Miscellaneous:

Fed. R. App. Proc. 29

Fed. R. App. Proc. 35

Fed. R. App. Proc. 40

Ninth Cir. R. 29-2

Ninth Cir. R. 35-1

April 27, 1988 Wage and Hour Division Opinion Letter (Exhibit A)

April 27, 1989 Wage and Hour Division Opinion Letter 1989 WL 1632939 (Apr. 27, 1989) (Exhibit B)

May 27, 1999 Wage and Hour Division Opinion Letter 1999 WL 1002410 (May 27, 1999) (Exhibit C)

No. 08-55022
________________________________________________________________
________________________________________________________________

IN THE UNITED STATES COURT OF APPEALS
FOR THE NINTH CIRCUIT

________________________________________________

LOUISE PARTH,
Plaintiff-Appellant,

v.

POMONA VALLEY HOSPITAL MEDICAL CENTER,
Defendant-Appellee.
________________________________________________________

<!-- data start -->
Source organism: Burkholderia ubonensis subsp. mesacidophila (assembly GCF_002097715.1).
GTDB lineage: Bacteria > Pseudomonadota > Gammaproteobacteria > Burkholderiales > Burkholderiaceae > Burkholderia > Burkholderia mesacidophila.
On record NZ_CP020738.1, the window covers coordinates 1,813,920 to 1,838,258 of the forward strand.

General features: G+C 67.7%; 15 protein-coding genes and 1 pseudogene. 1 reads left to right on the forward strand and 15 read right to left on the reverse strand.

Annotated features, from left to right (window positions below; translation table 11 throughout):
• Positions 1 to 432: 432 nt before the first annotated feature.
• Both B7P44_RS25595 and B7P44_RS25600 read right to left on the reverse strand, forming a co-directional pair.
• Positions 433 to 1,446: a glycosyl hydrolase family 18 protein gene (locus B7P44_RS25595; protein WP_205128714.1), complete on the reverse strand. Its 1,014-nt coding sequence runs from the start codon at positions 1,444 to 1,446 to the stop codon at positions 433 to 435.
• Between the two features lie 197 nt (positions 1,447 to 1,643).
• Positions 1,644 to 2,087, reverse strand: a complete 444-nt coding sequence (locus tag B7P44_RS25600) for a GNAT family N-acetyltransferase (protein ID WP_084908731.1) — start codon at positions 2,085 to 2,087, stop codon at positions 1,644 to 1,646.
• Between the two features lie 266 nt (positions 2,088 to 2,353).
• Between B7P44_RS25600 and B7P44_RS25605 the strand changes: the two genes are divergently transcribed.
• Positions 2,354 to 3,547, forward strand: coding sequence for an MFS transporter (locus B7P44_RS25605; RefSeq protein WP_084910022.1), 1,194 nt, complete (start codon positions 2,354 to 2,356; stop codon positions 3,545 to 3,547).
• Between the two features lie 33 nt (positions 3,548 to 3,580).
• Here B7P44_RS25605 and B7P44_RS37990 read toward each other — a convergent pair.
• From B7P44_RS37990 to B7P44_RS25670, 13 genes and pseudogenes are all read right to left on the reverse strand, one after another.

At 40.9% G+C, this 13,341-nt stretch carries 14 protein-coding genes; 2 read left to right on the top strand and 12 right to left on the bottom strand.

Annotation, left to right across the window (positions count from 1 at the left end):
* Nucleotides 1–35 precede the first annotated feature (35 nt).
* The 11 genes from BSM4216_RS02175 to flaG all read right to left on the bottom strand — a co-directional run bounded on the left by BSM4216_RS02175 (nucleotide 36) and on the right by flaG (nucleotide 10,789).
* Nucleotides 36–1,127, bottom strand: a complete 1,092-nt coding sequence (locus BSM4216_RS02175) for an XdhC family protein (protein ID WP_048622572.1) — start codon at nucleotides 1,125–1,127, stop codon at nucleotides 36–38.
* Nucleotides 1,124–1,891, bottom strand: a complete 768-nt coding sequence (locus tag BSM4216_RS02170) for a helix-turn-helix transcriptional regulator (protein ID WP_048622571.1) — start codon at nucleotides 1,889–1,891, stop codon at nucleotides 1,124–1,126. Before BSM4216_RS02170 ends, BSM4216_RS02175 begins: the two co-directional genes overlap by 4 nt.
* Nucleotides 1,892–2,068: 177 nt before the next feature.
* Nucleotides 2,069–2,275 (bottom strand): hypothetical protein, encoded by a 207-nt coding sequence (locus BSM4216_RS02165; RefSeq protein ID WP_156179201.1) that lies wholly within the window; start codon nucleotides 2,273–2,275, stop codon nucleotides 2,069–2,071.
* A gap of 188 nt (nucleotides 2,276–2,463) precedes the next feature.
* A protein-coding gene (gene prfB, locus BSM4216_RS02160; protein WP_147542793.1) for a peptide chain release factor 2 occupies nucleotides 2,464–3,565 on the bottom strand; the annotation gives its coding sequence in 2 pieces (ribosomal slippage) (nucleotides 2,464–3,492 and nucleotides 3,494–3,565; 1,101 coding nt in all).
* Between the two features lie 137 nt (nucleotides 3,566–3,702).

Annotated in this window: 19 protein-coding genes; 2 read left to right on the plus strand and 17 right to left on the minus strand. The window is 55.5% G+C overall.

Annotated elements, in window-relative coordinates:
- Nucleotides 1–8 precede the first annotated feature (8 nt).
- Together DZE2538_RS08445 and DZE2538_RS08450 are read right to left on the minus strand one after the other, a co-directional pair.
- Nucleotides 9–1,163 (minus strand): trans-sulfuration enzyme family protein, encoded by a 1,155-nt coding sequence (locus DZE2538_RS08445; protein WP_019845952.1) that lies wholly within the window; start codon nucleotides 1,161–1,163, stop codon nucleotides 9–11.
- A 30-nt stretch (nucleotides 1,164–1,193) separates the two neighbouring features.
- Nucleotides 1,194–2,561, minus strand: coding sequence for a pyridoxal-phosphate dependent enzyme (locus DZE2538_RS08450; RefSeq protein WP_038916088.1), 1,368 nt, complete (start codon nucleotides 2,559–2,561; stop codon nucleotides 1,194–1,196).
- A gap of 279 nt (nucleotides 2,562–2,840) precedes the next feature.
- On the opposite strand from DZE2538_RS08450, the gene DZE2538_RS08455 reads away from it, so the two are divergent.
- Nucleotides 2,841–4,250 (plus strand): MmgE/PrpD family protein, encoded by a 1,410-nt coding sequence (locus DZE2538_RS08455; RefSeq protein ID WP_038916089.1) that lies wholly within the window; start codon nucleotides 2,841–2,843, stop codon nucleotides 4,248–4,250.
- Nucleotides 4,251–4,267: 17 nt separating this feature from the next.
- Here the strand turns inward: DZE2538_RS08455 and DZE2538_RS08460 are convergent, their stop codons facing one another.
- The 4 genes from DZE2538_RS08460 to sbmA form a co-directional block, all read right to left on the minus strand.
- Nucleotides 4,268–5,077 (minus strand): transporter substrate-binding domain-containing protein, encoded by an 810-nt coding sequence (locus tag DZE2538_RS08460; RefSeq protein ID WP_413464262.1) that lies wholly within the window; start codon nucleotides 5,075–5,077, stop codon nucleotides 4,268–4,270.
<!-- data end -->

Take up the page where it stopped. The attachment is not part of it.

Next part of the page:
On Appellant's Petition for
Panel Rehearing and Rehearing En Banc
________________________________________________________

BRIEF FOR THE SECRETARY OF LABOR AS AMICUS CURIAE

    Pursuant to this Court's February 23 invitation, Federal Rule of Appellate Procedure 29, and Circuit Rule 29-2, the Secretary of Labor ("Secretary") submits this brief as amicus curiae. The Department of Labor's ("Department") position is that reductions in regular hourly wage rates in connection with employee schedule changes are permissible under the Fair Labor Standards Act ("FLSA" or "Act"), provided that the reduction is not designed to circumvent the Act's overtime requirements and the reduced rate is "bona fide."

INTEREST OF THE SECRETARY